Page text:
Getting to "yes" in a world of "no"…

The night before last, I had a particularly vivid dream: I was playing an unknown arcade game (actually, it was a vertical-scrolling “shoot’em up” like a desert-themed “1942” but with Cold War-era planes) and had just reached the end-of-level ‘Optimus Prime’-style Japanese robot boss when the machine abruptly reset itself and went into a pre-rendered attract mode. The sheer unfairness of being bumped like that made me so cross it woke me up, and then couldn’t get back to sleep.

Seeking funding can often feel like this, as if someone’s perpetually pulling the plug on you just as you’ve got really close to some notional end-line: but actually, that’s a bit of fallacy – startup funding is not a video game. That is, it’s not a solo puzzle activity where you battle against a rigid programmatic structure whose rules are designed to thwart, frustrate but then grudgingly satisfy your needs in the face of your persistence (and having written computer games for twenty years, I know plenty about those). Rather, funding is an extended Zen koan for entrepreneurs to meditate upon: if money makes money, where does money come from?

In many ways, this is a kind of high-level philosophical take on the whole ‘product/market fit’ thing, a problem to which everyone has to develop their own workable answer. At the same time, the paradox about UK business angels (and indeed VCs) is that the #1 thing they look for in a funding proposal is that it shouldn’t really need their money, the idea being that if they wade through the business plan slush-pile long enough they’ll eventually find a place to land their money without any significant downside. So you have to understand that the ideal investee – as seen from the other side of the table – is tech-savvy but street-unsmart, project-focused but management finance-unwise, brilliant but foolish. In a single word: gameable.

Hence, the real reason not to think of startup funding as a video game is that many business angels already basically do this – they’re trying to hack that part of the finance reality field that says you can never get supranormal returns with relatively little risk, by attempting to find gameable, “coachable”, dumb tech geniuses to exploit, in a market that they perhaps already know a substantial amount about. Of course, even if they succeed at this they’ll most likely end up with horribly unbalanced portfolios with exactly the kind of cross-dependencies that sensible economists would grimace at, but they don’t care. Stick to what you know, they tell themselves, and so they end up looking for entrepreneurs who were as naive and exploitable as they themselves were earlier in their career, as if exploiting others would somehow put right the wrongs of their own business life. In these terms, a lot of angel funding isn’t so much a video game as a repetitive recapitulation of their own personal theatres of cruelty, monetary sins of the forefathers inflicted upon investees, yea unto the nth tech generation. But you knew all that already, right? 🙂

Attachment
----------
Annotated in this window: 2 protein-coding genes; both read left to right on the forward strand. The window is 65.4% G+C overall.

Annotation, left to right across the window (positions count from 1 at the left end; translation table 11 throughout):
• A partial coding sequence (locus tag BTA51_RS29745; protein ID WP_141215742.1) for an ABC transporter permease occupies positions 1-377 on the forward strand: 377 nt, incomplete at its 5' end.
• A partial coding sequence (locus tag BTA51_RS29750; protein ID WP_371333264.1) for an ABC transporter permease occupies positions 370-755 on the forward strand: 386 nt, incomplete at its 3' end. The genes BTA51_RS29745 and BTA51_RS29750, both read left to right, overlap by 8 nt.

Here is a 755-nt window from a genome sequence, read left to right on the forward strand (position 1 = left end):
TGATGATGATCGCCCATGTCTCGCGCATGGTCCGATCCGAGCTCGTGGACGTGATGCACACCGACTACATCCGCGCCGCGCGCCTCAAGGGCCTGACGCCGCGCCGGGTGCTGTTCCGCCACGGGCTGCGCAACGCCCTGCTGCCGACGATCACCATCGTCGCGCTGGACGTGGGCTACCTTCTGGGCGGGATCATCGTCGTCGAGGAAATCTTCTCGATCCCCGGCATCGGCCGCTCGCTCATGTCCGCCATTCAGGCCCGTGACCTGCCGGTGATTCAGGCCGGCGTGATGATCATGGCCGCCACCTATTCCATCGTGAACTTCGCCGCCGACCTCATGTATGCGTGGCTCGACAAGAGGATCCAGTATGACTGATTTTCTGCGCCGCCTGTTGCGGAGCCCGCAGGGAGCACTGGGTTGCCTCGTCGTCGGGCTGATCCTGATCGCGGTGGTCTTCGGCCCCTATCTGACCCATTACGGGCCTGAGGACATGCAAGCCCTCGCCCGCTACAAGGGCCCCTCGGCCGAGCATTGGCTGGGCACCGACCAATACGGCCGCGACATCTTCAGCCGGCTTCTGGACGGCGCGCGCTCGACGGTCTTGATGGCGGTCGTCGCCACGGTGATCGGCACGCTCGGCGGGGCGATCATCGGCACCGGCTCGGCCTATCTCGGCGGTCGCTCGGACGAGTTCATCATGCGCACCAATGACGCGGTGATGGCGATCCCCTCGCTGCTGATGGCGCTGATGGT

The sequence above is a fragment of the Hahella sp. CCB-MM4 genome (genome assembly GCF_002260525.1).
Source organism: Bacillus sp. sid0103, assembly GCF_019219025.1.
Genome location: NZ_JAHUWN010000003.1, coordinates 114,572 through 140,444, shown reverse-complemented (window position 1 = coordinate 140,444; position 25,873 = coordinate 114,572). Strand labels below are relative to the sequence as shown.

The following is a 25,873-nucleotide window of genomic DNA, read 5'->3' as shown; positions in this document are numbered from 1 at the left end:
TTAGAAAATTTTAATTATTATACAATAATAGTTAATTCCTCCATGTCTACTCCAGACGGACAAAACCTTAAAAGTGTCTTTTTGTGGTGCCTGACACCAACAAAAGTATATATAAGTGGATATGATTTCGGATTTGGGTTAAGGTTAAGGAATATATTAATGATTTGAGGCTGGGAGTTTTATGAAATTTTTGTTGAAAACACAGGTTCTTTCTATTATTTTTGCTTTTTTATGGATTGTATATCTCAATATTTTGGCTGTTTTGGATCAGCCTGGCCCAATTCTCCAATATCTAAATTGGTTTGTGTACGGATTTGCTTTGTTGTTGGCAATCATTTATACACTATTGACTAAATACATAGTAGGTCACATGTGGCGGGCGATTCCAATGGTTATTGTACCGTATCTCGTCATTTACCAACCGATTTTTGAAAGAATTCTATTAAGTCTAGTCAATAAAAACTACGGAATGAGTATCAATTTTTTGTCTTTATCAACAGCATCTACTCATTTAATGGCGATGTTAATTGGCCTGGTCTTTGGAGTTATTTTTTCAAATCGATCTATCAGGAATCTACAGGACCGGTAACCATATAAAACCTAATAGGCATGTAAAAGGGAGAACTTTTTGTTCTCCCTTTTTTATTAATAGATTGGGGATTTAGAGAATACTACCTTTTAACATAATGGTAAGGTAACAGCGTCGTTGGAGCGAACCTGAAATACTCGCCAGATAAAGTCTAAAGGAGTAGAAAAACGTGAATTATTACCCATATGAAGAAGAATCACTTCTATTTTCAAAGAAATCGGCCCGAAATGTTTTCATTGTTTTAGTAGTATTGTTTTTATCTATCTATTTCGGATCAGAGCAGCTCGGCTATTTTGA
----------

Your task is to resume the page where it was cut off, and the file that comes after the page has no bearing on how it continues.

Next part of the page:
So, be wary of all the people who tell you how to ‘perfect’ your elevator pitch, your pitch, your Powerpoint ‘deck’, or even (heaven forbid) your business plan, as if these somehow correspond to levels #1 to #4 of some weirdly passive-aggressive funding game. Sophistication is not necessarily the presentational merit you might think, and comes a distant second to intense, focused communication on the urgency, need, and opportunity of what you’re proposing. Ultimately, the most desirable proposition is simply one that angels would kick themselves down the street for a week for missing when it’s gone, a chance spurned that would laugh mockingly in their face for decades – basically, the horrible realization that turning company X down would be the worst mistake they’d ever make. All of which is nothing to do with anything except pure psychology.

What is it about your startup that would have that effect on angels?


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